- Deal struck as President Xi Jinping tours Seattle factory
- Order includes 737s and widebody planes for carriers, lessors
Boeing Co. landed an order for 300 jetliners, worth $38 billion, from Chinese carriers and lessors as some of the first business deals were unveiled on President Xi Jinping’s official state visit to the U.S.
The general agreement includes 190 737 aircraft and 50 widebody planes for Chinese airlines, and 60 of the single-aisle planes for leasing companies ICBC Financial Leasing Co. and CDB Leasing Co., Boeing said in a statement Wednesday.
“China is a critical international market for commercial airplanes,” said
Boeing Commercial Airplanes Chief Executive Ray Conner.
Boeing and Airbus were poised to reap a haul of aircraft orders from Chinese airlines as central planners plot growth through 2020. China is Boeing’s largest international market, accounting for about a quarter of the company’s deliveries this year. Boeing is also exploring whether to open a factory in China to complete work on its top-selling 737-model jetliners, a person familiar with the matter said earlier this month.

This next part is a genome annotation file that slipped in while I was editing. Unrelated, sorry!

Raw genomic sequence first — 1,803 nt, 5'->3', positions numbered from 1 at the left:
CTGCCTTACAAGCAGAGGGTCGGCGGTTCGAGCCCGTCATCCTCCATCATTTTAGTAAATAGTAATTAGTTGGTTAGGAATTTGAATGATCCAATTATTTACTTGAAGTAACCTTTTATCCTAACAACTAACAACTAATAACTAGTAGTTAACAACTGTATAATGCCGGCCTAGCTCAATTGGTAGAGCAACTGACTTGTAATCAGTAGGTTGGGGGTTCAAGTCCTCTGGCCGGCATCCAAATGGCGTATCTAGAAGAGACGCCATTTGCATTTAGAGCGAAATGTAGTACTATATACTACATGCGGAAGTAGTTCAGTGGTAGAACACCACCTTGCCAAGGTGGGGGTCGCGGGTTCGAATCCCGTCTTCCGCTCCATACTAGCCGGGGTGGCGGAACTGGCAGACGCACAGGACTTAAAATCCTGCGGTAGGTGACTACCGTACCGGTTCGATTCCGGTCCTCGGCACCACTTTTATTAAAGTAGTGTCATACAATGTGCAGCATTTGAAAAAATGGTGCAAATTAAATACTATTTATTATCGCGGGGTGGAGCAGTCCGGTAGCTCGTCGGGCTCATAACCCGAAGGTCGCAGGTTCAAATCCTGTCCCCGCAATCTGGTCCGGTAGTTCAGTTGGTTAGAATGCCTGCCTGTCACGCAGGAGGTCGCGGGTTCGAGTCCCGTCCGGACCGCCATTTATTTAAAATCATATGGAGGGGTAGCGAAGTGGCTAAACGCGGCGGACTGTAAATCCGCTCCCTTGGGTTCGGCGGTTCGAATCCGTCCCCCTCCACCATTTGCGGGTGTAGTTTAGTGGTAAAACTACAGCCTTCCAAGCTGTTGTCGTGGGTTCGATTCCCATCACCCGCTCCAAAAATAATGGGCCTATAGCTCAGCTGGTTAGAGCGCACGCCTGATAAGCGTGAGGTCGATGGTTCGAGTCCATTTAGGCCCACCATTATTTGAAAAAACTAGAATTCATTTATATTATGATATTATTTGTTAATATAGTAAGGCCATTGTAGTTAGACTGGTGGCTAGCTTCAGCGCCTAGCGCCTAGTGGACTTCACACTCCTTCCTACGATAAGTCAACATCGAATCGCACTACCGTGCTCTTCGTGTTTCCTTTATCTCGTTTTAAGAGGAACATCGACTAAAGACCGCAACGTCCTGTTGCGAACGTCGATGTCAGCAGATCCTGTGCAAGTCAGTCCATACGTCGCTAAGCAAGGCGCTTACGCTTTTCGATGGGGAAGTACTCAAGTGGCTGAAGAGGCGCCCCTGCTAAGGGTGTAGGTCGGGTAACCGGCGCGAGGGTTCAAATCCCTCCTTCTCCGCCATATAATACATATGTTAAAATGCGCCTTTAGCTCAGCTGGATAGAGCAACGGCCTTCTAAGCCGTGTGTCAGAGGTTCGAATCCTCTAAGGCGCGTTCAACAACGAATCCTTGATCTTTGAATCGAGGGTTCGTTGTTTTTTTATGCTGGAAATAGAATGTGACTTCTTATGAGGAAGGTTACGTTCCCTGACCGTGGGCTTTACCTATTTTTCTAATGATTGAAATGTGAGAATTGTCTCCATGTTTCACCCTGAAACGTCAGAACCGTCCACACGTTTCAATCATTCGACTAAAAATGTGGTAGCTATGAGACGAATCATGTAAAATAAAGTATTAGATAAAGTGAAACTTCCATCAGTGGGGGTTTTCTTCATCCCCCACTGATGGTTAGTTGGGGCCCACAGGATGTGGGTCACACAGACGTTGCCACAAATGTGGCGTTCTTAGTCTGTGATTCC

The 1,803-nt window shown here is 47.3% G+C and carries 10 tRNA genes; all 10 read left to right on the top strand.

The country is poised to displace the U.S. as the world’s biggest aircraft and travel market within two decades, according to Boeing. It predicts airlines will need to add 6,330 new planes valued at $950 billion by 2034 to keep pace with travel growth.
Air China Ltd., China Southern Airlines Co. and China Eastern Airlines Corp., the three biggest state-owned airlines, are expanding fleets as decades of economic boom enables more people to travel in the world’s most populous nation. A rash of budget airlines have also started in China to compete with the national carriers.
The agreement includes orders and commitments, according to the announcement. It didn’t specify the wide-body models that are being purchased or how many of the orders have already been booked by Boeing by “unidentified” customers.